I am currently completing a project with my students surrounding the idea of ‘the design cycle.’ The aim of this unit is to get the students to identify with the concept of design and the individual processes that are undertaken to produce everything and anything that is man made and produced in this world. As I mentioned in my last post, this January I received a new group of students to work with, and our aim for the project is to identify and progress forward step by step with the research, design, refinement and creation of one outfit for our college fashion show.
In the grand scheme of the ‘design cycle’ we have as a class had some stumbling blocks along the way, and I believe this comes down again to the core skills of deeper thinking and critical evaluation. Firstly being, a student handing me a drawing of an outfit- before we even began researching and saying ‘I would like to make this.’ Lovely, I thought, however why do you want to make this? Where did the design come from? None of which could be answered. I think there is a fine line between dampening enthusiasm, which you never want to do, and discounting students’ ideas constructively. Again also another student said to me that she wished to make a pencil skirt so should she just draw all ideas with the same pencil skirt, ok I replied but; why do you want to make that? Where has this idea come from? Any detailing on this? Pockets? Waist band features? Fabrics? Her reply next was, ‘oh I get it now’ and went away to consider and develop her ideas. Both of these examples make me reflect on enthusiasm of students, which is what every lecturer wants- ideas! I cannot fault anyone for coming up with ideas, opinions and thoughts. However deeper thinking is an art that needs improving. Dare I say it however, it is an art form that needs more focus in the creative studies.
How do you get your students to identify with the design cycle? Many sources on the internet give examples and proposals in different detail on the processes you go through in design. I particularly like this one below from ‘Design and Technology on the web‘, how it highlights thinking and also the constant evaluation throughout- not just the ‘final evaluation’ trap that many a student believes in only necessary.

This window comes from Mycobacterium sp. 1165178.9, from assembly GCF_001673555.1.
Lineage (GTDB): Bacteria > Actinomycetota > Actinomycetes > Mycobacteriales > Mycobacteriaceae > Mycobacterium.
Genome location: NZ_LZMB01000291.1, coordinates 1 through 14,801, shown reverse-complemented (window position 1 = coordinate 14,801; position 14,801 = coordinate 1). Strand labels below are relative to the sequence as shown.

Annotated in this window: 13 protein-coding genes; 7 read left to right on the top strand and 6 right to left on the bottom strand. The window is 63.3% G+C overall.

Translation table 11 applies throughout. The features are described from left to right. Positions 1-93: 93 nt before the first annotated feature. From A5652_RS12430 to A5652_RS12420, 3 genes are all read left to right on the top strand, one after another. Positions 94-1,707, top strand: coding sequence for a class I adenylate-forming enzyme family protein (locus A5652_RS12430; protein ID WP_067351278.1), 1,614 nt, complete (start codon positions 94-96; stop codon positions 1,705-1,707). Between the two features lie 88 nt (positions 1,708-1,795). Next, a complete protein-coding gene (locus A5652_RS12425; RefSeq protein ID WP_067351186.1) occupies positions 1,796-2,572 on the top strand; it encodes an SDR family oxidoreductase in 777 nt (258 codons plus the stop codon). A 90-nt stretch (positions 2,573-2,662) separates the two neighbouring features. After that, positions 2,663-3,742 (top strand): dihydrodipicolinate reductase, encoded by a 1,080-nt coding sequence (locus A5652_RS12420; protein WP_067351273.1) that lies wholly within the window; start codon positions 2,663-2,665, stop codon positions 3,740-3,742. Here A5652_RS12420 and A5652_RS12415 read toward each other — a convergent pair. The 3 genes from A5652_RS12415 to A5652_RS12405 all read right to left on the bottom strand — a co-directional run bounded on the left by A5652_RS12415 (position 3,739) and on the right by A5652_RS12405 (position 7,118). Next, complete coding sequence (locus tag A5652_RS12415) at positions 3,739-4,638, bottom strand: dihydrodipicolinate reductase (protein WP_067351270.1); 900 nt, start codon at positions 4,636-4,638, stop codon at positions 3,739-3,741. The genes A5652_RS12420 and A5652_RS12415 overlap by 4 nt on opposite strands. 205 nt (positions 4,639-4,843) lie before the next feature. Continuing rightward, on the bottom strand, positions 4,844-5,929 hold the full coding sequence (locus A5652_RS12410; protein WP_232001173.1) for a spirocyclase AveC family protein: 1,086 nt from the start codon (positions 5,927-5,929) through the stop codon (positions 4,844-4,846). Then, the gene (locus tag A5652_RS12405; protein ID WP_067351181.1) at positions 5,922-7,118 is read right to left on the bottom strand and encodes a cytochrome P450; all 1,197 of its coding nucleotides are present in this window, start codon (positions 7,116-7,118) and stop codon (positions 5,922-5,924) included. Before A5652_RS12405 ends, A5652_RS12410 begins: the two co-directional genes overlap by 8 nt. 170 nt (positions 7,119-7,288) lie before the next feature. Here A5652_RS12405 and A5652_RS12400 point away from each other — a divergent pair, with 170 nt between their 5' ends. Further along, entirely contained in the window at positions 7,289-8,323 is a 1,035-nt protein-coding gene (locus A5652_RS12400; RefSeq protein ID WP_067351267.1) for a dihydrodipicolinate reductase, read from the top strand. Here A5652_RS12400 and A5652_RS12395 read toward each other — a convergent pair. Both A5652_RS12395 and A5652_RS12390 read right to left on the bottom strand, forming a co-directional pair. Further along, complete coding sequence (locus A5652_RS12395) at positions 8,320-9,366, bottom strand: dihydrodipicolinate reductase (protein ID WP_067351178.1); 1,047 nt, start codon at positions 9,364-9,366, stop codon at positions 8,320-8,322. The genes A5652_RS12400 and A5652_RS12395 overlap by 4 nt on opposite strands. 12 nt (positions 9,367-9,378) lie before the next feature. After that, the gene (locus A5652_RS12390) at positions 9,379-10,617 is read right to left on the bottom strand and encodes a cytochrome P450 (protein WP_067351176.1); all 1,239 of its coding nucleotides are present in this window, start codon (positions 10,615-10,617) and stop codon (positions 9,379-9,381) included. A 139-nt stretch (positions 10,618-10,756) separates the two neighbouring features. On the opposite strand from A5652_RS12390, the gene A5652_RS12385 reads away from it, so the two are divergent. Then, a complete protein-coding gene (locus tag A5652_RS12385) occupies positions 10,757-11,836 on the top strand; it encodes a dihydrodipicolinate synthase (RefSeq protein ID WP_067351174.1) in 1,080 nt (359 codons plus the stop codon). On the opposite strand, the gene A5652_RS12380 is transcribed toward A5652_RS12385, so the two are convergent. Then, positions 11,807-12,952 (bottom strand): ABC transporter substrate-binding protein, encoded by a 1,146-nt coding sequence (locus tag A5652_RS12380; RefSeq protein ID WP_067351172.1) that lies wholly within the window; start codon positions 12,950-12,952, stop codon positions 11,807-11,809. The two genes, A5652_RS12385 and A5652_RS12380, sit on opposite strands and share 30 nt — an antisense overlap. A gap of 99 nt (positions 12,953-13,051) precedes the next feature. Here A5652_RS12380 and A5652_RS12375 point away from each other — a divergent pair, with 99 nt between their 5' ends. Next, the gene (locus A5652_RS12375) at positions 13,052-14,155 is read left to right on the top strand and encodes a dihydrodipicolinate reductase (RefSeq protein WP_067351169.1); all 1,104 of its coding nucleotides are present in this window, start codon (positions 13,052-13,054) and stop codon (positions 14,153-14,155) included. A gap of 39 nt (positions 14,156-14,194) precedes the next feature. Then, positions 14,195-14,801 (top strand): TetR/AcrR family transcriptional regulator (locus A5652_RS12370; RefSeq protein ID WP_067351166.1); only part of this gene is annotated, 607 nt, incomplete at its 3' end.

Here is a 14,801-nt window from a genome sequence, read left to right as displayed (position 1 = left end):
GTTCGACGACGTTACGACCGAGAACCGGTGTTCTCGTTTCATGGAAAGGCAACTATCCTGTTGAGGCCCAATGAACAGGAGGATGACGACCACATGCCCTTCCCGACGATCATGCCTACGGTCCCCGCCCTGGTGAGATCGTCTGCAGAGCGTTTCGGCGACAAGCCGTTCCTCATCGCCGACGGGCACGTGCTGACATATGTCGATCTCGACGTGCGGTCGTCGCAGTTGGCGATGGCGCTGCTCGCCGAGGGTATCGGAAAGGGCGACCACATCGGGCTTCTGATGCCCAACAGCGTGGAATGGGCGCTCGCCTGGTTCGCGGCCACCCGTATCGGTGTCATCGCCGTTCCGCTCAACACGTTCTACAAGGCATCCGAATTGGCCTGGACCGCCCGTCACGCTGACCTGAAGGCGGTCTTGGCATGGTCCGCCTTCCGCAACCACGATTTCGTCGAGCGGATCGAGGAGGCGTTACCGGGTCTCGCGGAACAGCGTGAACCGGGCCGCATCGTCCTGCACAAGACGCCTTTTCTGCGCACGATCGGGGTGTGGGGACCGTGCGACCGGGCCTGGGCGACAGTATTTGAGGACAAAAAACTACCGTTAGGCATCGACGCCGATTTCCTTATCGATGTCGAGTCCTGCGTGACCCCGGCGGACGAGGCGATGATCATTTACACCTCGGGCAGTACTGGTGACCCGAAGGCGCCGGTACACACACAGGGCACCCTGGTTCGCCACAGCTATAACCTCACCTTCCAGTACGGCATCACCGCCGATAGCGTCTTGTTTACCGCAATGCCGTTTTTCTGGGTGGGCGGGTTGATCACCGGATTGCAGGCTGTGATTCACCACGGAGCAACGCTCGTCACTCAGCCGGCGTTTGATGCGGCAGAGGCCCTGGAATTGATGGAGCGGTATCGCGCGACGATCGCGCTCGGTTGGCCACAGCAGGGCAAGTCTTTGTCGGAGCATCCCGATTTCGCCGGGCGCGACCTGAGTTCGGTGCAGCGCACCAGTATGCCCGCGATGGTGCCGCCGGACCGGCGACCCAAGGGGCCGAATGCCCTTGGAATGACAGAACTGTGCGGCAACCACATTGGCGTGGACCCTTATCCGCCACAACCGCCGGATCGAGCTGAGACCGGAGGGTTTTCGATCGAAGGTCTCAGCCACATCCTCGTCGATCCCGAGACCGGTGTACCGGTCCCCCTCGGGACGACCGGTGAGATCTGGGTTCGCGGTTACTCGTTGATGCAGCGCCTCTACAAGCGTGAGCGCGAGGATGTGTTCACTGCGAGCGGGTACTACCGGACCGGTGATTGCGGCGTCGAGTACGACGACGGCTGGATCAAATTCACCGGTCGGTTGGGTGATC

I have been reading online information from ‘Stanford University Institute of design’ who have a model from there design thinking course that breaks the process down into 5 stages, empathise, define, ideate, prototype, test. There is a stage in the ‘empathise’ section (in there example this online course is completed by a pair of individuals under the theme ‘gift giving’ where they are designing a gift for each other.) where you are prompted to identify with your partner, discuss and most importantly ask ‘why’ often, alike my responses to my students. Questioning is so important in education and stimulates thinking and consolidation of learning. Stanford also breaks this first stage down into 1. Interview to gain information and 2. Dig deeper to refine details. The layout of this system I believe is very simple to follow in the processes stages. Questioning is such a key tool in relation to developing students independent thinking, using the blooms taxonomy process of knowledge, comprehension, application, analyse, synthesis and evaluation. This can help pitch questions to different students at their appropriate level.
Recently I mapped of the design cycle on my board at work with my students. Jumping around the room trying to get the students to identify with the stages they go through, without thinking most of the time. We first talked this through in relation to our work in producing fashion, and then, to their amazement I went through all the stages again and how they translated and fitted perfectly with the example of my brother being an architect and how he develops ideas for buildings. Finally, perhaps, they got it.